And now she is using that story to inspire students in the gym. 

Despite her own troubles and a full-time job that connects her to 150 kids at USC, she still finds time to help mentor teenagers in the boxing program at Villa-Parke in Pasadena.

“One of the teenagers training at the gym wasn’t doing well in school,” she said. “I never knew why, and one day he told me that the principal told everyone that only 2 percent of them would go to college and only 1 percent would be successful.

“Why would you tell them these disheartening statistics? You’re trying to educate them,” Espinet said. “Who can blame them for not taking their educations seriously? I try and encourage them to keep going and work hard in school.”

Fighting spirit
Upon first meeting the quiet and somewhat shy Espinet at the gym, it is hard to imagine the feminine but muscular woman beating up an opponent. Upon seeing her hit the heavy bag at the gym and move in the ring, however, it quickly becomes obvious that she is a natural boxer, one who relies on thinking and strategy rather than brawling.

“I am somewhat of a pacifist,” she said as she studied the bag in front of her between each jab while speaking with a reporter. “I think about it more as a sport of thinking and strategy more than hitting. Getting hit in the face doesn’t hurt that much. It’s getting hit in the body that’s painful.”

Using a style of constant movement and a well-honed skill set led by a stiff jab and strong right hand, Espinet has compiled a 10-5 record. She won her first fight on a technical knockout in the first round.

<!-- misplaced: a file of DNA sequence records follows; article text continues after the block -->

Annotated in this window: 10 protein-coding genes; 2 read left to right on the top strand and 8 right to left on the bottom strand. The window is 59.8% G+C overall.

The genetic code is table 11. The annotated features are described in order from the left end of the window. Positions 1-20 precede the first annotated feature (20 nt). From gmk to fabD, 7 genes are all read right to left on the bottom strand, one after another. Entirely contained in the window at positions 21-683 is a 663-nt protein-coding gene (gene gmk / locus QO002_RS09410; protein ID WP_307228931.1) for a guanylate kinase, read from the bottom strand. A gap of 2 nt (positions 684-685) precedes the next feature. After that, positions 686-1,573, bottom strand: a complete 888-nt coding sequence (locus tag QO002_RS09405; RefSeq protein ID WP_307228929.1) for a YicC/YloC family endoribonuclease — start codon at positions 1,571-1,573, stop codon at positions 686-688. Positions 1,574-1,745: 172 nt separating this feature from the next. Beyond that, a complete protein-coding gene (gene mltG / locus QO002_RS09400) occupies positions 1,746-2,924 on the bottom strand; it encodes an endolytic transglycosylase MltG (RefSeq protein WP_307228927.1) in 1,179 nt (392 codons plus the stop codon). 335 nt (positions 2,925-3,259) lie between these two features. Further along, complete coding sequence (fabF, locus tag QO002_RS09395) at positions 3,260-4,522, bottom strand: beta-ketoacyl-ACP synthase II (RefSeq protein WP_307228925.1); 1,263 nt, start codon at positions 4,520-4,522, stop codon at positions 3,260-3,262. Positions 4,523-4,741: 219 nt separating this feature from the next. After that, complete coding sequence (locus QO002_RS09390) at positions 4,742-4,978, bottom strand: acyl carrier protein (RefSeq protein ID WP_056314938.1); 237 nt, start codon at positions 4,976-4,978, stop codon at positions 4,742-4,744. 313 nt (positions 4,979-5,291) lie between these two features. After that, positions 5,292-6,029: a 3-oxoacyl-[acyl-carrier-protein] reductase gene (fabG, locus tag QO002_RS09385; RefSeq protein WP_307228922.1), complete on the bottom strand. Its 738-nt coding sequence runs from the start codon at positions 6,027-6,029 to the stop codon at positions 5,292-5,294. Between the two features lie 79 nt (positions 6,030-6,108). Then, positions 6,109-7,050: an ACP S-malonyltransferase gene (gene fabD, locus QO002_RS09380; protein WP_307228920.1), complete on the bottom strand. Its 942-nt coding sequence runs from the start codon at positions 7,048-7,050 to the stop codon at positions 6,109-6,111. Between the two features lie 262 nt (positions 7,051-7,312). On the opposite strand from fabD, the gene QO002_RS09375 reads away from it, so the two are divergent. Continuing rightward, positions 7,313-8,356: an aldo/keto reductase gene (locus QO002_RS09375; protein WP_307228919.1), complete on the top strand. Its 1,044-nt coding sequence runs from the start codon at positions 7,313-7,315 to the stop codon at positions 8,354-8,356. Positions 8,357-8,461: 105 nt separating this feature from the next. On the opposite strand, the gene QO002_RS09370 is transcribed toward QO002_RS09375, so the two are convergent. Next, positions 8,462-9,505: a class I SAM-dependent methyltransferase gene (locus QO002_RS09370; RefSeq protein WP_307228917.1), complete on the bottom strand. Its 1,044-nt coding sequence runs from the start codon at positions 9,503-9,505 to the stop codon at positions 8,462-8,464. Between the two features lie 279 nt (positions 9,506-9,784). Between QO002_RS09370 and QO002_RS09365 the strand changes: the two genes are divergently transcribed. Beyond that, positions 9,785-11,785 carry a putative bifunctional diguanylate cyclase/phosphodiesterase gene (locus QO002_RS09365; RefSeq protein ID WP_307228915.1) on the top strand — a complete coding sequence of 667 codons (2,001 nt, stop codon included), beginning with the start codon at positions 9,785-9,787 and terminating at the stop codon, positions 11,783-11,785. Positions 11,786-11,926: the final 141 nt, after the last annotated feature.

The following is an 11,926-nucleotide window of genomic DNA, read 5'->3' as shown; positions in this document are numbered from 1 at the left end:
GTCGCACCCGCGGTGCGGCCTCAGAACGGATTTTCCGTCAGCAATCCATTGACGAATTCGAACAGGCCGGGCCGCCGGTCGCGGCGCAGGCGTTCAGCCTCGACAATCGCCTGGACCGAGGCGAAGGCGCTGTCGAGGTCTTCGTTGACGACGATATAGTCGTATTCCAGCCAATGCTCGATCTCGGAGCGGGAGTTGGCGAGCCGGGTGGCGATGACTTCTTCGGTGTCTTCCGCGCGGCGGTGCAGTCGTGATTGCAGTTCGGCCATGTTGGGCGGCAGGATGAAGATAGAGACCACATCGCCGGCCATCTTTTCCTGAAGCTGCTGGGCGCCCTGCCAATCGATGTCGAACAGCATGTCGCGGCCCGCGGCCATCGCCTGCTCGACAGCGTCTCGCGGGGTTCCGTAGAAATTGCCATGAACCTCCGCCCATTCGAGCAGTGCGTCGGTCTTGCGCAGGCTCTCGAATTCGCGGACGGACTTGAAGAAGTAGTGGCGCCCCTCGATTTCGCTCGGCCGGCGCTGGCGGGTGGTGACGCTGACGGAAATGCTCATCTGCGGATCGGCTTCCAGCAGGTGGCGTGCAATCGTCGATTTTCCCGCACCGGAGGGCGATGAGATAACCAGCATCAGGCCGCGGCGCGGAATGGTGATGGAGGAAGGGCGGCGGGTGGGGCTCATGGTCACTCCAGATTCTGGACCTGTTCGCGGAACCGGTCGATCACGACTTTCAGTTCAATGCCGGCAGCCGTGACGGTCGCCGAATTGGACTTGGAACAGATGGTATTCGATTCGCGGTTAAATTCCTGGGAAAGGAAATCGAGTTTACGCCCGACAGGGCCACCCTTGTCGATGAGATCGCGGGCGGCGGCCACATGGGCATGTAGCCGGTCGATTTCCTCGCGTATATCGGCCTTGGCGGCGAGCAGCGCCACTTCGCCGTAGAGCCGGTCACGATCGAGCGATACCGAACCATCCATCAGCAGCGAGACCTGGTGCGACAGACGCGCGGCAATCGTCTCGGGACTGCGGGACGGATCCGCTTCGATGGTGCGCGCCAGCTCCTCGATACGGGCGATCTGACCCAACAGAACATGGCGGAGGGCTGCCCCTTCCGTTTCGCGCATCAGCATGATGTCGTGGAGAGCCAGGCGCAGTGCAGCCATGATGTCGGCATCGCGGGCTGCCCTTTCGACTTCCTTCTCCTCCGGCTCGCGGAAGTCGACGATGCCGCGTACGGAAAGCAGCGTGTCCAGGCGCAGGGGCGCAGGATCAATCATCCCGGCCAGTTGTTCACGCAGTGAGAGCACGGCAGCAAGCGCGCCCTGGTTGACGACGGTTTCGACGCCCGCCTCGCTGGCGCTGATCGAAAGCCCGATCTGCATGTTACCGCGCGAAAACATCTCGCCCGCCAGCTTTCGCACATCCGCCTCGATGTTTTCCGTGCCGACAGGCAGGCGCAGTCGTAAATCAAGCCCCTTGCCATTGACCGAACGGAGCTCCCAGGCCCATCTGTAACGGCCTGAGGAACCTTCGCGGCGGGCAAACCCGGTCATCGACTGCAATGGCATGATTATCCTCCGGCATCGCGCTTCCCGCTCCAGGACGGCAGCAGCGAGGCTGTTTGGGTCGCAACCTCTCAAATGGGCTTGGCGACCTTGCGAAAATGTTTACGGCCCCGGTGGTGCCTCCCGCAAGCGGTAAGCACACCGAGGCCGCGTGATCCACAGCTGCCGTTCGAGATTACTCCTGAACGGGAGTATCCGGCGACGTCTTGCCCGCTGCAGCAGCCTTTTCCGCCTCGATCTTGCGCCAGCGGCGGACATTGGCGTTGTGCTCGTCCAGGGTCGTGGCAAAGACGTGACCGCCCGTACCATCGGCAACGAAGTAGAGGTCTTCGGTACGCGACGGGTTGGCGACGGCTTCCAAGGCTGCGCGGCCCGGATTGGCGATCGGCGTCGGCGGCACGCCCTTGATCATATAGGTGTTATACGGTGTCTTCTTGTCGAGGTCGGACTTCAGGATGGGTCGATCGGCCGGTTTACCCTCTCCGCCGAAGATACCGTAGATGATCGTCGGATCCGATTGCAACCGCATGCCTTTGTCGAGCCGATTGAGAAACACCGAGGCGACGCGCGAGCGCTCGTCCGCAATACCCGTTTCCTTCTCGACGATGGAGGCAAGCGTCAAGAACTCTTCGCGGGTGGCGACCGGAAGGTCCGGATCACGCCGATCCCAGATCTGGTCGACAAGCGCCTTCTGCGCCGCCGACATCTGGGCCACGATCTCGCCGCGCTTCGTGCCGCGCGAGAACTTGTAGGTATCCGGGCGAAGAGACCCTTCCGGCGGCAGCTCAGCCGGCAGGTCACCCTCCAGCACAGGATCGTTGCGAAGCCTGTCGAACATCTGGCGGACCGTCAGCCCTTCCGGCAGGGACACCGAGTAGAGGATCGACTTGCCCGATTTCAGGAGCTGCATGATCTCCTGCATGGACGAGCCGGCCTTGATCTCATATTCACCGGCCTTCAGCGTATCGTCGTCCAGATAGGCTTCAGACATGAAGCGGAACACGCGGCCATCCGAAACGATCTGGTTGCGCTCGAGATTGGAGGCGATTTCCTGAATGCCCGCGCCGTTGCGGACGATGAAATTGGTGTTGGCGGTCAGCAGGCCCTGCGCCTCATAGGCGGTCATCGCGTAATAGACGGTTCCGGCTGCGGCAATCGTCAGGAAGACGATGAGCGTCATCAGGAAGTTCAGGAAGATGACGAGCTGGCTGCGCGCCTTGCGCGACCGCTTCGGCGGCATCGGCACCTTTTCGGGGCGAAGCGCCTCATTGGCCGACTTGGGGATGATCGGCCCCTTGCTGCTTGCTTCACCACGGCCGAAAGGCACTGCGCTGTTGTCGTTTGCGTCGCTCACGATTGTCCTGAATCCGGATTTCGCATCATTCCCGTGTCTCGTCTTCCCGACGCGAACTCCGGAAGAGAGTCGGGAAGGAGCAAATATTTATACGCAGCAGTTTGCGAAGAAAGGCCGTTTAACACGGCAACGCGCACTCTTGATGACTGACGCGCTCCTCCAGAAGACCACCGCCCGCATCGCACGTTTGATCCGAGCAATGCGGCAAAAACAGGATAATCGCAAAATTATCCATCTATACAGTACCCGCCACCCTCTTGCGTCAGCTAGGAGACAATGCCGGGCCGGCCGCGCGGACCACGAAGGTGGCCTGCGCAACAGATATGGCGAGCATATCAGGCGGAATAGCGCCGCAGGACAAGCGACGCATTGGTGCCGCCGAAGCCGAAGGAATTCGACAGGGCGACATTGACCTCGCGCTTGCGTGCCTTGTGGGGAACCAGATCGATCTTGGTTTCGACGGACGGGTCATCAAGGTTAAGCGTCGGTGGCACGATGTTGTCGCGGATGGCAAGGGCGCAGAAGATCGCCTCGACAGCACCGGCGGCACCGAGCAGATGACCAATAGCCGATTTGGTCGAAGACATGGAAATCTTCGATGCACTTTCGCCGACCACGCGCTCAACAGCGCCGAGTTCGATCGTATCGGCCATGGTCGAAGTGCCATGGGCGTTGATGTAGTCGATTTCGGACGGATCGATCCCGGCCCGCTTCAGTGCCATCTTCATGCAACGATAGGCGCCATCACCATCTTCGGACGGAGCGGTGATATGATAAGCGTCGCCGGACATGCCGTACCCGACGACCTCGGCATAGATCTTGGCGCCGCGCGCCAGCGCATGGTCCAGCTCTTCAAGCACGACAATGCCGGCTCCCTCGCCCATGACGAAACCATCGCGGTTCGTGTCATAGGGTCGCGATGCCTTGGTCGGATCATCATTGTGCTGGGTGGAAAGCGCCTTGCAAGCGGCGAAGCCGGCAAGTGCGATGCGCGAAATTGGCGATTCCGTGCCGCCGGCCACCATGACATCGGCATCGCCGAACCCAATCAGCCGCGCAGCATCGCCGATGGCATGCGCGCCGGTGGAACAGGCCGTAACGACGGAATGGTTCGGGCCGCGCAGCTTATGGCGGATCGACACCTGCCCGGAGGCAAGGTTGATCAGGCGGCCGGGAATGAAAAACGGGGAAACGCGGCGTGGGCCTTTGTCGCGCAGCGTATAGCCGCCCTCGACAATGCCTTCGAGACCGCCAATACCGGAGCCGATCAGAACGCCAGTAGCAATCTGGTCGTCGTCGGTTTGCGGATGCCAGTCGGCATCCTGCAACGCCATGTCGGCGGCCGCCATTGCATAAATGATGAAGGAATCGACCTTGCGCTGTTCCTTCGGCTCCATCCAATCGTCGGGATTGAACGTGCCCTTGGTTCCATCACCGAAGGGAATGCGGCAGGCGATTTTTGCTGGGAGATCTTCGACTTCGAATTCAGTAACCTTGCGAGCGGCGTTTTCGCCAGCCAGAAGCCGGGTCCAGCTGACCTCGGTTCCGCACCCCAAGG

“It was exhilarating,” Espinet said. “I love the individual aspect of boxing compared to team sports. Fausto works with me and I train hard, but then it’s all on me to take care of business when I am in the ring.”

In September she was scheduled to fight four two-minute rounds in the Blue & Gold Invitational National Tournament in Menifee, but a mistake by the timekeeper resulted in four three-minute rounds. Espinet went on to win anyway, via decision.

Olympic mettle
Espinet hopes the string of victories will lead her to the 2016 Olympics in Rio de Janeiro, where she hopes to help build up the sport. 

Women’s boxing fell back into obscurity after champion Laila Ali, daughter of legendary heavyweight boxer Muhammad Ali, decided to hang up her gloves in 2007. Five years later in London, women’s boxing made its first appearance in the Olympics. At that event, Claressa Shields became the first woman to win a gold medal for the United States. If Espinet makes it to the games in Rio de Janeiro, she will represent Canada.

“Most people don’t know who Claressa Shields is, and they should. I bet most people couldn’t even name a female boxer. The sport is in bad shape. I want to do my part to help turn it around. 

“It’s been a dream for me since I was 4 years old,” Espinet said during a brief break from training. “I’ve played every other sport and I have always been an athlete, but this is the one that I love the most. When I found boxing, something about it raised my self-esteem and my confidence, and that has improved the rest of my life.”